Page 8 - The Philosophy of Freedom By Rudolf Steiner
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The translation was revised in 1939 by Dr. Hermann Poppelbaum, whose object was to "check certain 

words and phrases from the strictly Steiner point of view". He wrote in his preface as follows:



The readers of the German original of this book will know that the author's argument is largely based 

upon a distinction between the different elements making up the act of Knowledge. English 

philosophical terms are rarely exact equivalents of German philosophical terms, and the translator's 

standing problem is to avoid, or at least to minimize, the ambiguities resulting therefrom. The aim of 

the present revision of the original translation has been to help the reader to understand the analysis of 

the act of Knowledge and to enable him to follow the subsequent chapters without being troubled by 

ambiguous terms.




In spite of Dr. Poppelbaum's removal of certain ambiguities, readers were still troubled by difficulties 

that did not derive from the original German. When I was asked by the publishers to prepare this new 

edition, it soon became clear to me that further alterations to words and phrases would not be 

sufficient to remove these difficulties. It may therefore be helpful to state briefly what my guiding 

principles have been in making this translation.



Steiner did not write his book as a thesis for students of philosophy, but in order to give a sound 

philosophical basis to the experience of oneself as a free spirit -- an experience that is open to 

everybody. The book is written in such a way that the very reading of it is a help towards participating 

in this experience. For this reason all the terms used must convey a real meaning to the reader, and any 

explanations required must be in words that are self-evident. Indeed, Steiner states clearly that the 

terms he uses do not always have the precise meanings given in current scientific writings, but that his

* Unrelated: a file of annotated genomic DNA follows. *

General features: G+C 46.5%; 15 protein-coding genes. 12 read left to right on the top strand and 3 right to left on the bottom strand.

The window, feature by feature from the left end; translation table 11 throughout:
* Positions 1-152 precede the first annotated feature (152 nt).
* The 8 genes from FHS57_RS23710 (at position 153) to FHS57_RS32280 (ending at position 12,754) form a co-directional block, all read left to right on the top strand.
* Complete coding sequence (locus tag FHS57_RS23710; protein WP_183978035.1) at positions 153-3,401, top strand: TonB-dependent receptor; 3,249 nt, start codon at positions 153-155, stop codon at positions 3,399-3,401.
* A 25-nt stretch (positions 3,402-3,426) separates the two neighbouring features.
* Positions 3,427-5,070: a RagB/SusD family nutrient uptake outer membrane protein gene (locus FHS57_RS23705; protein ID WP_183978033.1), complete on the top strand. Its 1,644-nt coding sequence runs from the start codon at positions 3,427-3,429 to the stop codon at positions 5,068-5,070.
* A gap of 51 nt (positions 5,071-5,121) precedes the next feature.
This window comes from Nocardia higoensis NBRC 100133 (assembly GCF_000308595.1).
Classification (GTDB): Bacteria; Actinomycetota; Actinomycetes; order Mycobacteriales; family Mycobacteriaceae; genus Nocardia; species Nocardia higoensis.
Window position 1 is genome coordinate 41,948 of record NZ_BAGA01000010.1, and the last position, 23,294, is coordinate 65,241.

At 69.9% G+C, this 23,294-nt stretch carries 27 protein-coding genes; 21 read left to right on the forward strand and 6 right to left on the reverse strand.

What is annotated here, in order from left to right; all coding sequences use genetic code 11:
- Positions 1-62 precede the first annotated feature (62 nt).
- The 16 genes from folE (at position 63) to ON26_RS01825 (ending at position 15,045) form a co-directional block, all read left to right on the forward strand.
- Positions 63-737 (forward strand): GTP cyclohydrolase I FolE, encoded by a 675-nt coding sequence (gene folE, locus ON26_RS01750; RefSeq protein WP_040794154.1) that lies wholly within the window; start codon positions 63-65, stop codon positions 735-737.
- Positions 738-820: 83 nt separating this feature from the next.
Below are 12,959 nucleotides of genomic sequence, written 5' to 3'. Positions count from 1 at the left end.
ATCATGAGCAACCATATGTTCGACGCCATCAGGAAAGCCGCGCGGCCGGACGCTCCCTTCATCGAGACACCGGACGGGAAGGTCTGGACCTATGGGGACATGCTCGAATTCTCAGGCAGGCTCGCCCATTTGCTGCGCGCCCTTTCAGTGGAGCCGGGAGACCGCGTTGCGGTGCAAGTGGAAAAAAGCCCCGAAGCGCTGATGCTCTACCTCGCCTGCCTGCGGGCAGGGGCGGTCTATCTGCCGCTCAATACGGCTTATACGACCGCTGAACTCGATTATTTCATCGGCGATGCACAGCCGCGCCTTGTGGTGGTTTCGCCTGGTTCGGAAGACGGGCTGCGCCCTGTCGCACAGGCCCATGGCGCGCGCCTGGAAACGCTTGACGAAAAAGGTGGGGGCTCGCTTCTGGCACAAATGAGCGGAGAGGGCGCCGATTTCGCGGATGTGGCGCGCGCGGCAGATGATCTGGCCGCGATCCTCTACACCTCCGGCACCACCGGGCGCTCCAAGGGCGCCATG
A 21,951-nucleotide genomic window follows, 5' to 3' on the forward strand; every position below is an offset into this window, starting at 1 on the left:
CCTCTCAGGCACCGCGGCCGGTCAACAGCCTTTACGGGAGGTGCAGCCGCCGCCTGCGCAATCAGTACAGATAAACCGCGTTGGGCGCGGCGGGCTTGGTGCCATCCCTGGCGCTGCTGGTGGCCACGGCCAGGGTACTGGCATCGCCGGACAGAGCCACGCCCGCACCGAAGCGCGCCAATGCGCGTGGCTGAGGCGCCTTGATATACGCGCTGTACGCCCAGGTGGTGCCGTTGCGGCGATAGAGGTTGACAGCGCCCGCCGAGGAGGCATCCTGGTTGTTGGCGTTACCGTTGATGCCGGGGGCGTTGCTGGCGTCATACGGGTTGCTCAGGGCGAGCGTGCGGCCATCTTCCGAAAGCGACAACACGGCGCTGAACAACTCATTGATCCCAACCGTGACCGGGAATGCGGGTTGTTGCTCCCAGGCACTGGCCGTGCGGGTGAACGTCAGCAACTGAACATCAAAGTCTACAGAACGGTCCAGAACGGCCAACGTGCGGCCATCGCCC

intention is to record the facts of everyday experience (see Chapter 2).



I have tried throughout to convey the essential meaning of Steiner's original words, and to follow 

closely his train of thought, so that the English reader may have as nearly as possible the same 

experience that a German reader has from the original text. Thus the structure of the original has been 

preserved, sentence by sentence. It might be argued that a "free" translation, making full use of 

English idiom and style, would be far more appropriate for an English reader; this could cut out the 

wordy repetitions and lengthy phrases typical of German philosophical writing and make for a more 

readable text. But it would also have to be written out of the English philosophical tradition, and 

would require a complete reconstruction of Steiner's arguments from the point of view of an 

Englishman's philosophy.



This might be an excellent thing to do, but would constitute a new work, not a translation. Even if it 

were attempted, there would still be the need for a close translation making Steiner's path of 

knowledge available in detail for the English reader.



The method I have followed was to make a fresh translation of each passage and then compare it with 

the existing one, choosing the better version of the two. Where there was no advantage in making a 

change, I have left the earlier version, so that many passages appear unaltered from the previous 

edition. This is therefore a thoroughly revised, rather than an entirely new, translation. It is my hope 

that it will prove straightforward reading for anyone prepared to follow the author along the path of 

experience he has described. The following notes explaining certain of the terms used are intended tor 

those who want to compare this edition with the German original, or who are making a special study




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